We are delighted to invite you to our exhibition Through a glass eye at the Australian Print Workshop. If you are free and curious to see this work with your own eyes, we’d love to see you at the opening.
APW President Joe Connor & APW Director Anne Virgo OAM invite you to the first exhibition of APW’s French Connections project
Australian Print Workshop is proud to present the results of a major international project French Connections, curated by APW Director Anne Virgo OAM, planned in collaboration with the National Gallery of Australia and made possible by the generous support of The Collie Print Trust.
Four leading contemporary Australian artists, Martin Bell, Megan Cope, Gracia Haby & Louise Jennison joined APW on an ambitious research trip to Paris (May 2018), to explore French Connections with our region — with a particular emphasis on the interplay of natural history, the history of science, empire, art and anthropology relating to early French exploration of Australia and the Pacific, as well as other French/Australian connections.
APW and the Artists’ privileged access to study rarely seen and highly significant collections in leading museums has informed and inspired the production of an exciting new body of work in the print medium. This is the first of a series of French Connections exhibitions at APW Gallery.
2 pm – 4 pm
Saturday 1st of June, 2019
The exhibition runs until Saturday the 29th of June, 2019.
Australian Print Workshop
210 Gertrude Street, Fitzroy
Tuesday to Saturday 10 am – 5 pm
In May this year, French Connections commenced with a two-week study tour of Paris.
French Connections is part of an international project instigated and led by Anne Virgo OAM, Director of Australian Print Workshop, which aims to generate a significant body of work in the print medium.
We were thrilled to be invited, alongside two other artists, Martin Bell and Megan Cope, and now that we have returned, we are keen to make new work inspired by all the incredible material we saw, collections we explored, and places we scampered through.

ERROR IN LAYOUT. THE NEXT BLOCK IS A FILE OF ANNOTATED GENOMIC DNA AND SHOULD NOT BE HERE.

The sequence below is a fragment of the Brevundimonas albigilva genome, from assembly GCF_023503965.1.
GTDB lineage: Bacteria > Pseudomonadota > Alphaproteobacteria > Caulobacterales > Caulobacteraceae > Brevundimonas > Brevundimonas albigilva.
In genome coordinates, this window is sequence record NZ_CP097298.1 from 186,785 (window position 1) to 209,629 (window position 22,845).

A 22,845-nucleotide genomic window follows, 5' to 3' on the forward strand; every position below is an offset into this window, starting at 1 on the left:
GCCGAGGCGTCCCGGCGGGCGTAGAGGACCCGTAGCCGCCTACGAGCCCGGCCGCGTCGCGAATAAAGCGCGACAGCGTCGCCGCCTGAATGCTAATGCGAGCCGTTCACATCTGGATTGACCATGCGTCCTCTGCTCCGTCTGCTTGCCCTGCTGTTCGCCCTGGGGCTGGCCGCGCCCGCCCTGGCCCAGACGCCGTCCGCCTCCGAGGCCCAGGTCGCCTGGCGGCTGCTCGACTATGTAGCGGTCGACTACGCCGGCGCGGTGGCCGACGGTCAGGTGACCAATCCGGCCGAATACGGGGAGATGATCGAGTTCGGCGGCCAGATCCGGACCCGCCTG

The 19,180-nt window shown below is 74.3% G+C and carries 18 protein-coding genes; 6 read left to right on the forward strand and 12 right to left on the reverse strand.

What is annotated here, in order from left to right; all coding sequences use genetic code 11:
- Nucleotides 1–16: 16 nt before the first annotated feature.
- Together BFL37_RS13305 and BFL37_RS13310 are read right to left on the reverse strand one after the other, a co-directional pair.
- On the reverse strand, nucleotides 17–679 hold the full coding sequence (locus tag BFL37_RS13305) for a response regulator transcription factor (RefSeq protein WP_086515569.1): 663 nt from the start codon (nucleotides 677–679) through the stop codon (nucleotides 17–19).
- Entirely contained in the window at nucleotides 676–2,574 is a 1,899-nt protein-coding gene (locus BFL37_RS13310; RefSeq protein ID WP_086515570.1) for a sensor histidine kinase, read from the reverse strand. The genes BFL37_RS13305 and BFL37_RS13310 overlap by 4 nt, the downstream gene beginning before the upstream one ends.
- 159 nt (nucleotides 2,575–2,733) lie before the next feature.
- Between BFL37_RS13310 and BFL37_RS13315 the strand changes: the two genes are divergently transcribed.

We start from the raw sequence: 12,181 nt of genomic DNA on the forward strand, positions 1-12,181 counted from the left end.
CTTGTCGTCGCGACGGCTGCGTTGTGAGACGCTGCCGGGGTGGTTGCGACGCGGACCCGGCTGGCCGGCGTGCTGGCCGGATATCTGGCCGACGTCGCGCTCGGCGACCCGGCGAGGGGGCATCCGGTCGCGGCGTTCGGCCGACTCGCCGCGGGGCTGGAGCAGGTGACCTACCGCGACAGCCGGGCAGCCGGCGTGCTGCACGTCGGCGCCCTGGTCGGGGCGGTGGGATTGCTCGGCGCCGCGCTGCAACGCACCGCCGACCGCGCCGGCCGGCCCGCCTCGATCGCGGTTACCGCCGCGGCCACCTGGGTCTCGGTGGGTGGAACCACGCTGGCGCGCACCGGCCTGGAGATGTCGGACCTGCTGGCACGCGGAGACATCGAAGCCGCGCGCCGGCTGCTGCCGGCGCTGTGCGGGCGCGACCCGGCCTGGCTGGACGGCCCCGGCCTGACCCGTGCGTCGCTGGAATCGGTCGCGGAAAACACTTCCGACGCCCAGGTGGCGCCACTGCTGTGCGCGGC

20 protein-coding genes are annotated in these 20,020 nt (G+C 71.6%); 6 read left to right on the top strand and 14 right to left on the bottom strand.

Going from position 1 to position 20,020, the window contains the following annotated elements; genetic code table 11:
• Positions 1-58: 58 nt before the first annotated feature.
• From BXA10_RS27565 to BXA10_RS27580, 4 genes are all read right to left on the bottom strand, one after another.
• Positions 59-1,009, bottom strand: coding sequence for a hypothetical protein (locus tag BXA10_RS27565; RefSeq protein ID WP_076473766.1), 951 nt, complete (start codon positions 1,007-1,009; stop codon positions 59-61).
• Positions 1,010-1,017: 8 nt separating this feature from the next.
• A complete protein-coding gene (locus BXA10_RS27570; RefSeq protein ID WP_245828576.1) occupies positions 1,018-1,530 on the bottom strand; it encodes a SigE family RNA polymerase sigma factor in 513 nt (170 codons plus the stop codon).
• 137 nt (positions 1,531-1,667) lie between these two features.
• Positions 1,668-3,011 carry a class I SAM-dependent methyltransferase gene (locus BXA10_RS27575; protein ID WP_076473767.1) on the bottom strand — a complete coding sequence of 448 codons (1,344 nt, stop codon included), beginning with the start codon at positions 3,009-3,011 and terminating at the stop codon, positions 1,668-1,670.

But before we do, rewind to see the story so far,
French Connections, part 1
French Connections, part 2
French Connections, part 3
French Connections, part 4
French Connections, part 5
French Connections, part 6
French Connections, part 7
Recently landed: A Giddy Delight, Gracia’s written response to The Australian Ballet’s The Merry Widow, for Fjord Review
At the Paris Universal Exhibition at the turn of the twentieth century, where it was said Debussy first heard Javanese gamelan music, near everything newly-discovered or newly-made could be found. The Eiffel Tower, now synonymous with Paris, for one; the world-encompassing scale of the Galerie des machines where visitors could delight in discovering atmospheric hammers, cigarette makers, phonographs, and telephones, another. Add to this a colonial exhibition of the ‘other’ from across land and sea masses; the Imperial, the largest diamond in the world; and a giant wooden and stucco elephant, which was later purchased and placed alongside an infamous red windmill, the Moulin Rouge, to render complete the Jardin de Paris Elephant. For a franc, a gentleman could enter the elephant’s body, by way of a staircase twisting up one of its legs, and find themselves in an opium den and a froth of belly dancers.
Paris: the city of entertainment. “Paris was where the twentieth century was…. Paris was the place to be,” said Gertrude Stein of that beautiful era, la Belle Époque. Toulouse-Lautrec, Rodin, and Degas. Bonnard, Cézanne, and Monet. Well may I cry, pour me another cocktail of Post-Impressionism, Les Nabis, and ornamental Art Nouveau, but what of all this and a widow, merry or otherwise? This doorway to the past was, for me, what coloured and illuminated The Merry Widow. It was the backdrop to the foreground and the foreground to the backdrop, the very balance of the composition, the lightness of step, its undeterred waltzing heart. The elephant in the garden: frivolity and amusement.
From the palette of the Fauvist “wild beasts”, Matisse et al., to that found inside the belly of the beast, colour radiated mood, and it needn’t be true to the natural world. The emotional state was the heat rubbed into the canvas, into life, and on the stage in Robert Helpmann’s The Merry Widow, originally created for The Australian Ballet in 1975, and felt last night at the State Theatre from a seat in the stalls. Colour as a vehicle for describing the lustre and space of the city of light, itself. Colour to describe high and low art brushing shoulders.
A Souvenir of Paris (2017) is a commissioned, one-of-a-kind Parisian memory folded into a concertina artists' book, which we recently had the good fortune to work on. Six-pages in length, we created a collaged version of the Ménagerie du Jardin des Plantes upon the page, featuring an original plate from Roemer's Genera Insectorum and Grandville's Les Fleurs Animées. The artists' book is now in private collection (and much loved, we hear).
Recently landed: Parisian cats, a new article on Marginalia (by Gracia) takes a look at two recent commissions, A Souvenir of Paris (artists' book), and Meow: A Genetic Concert for Cats (cover illustration)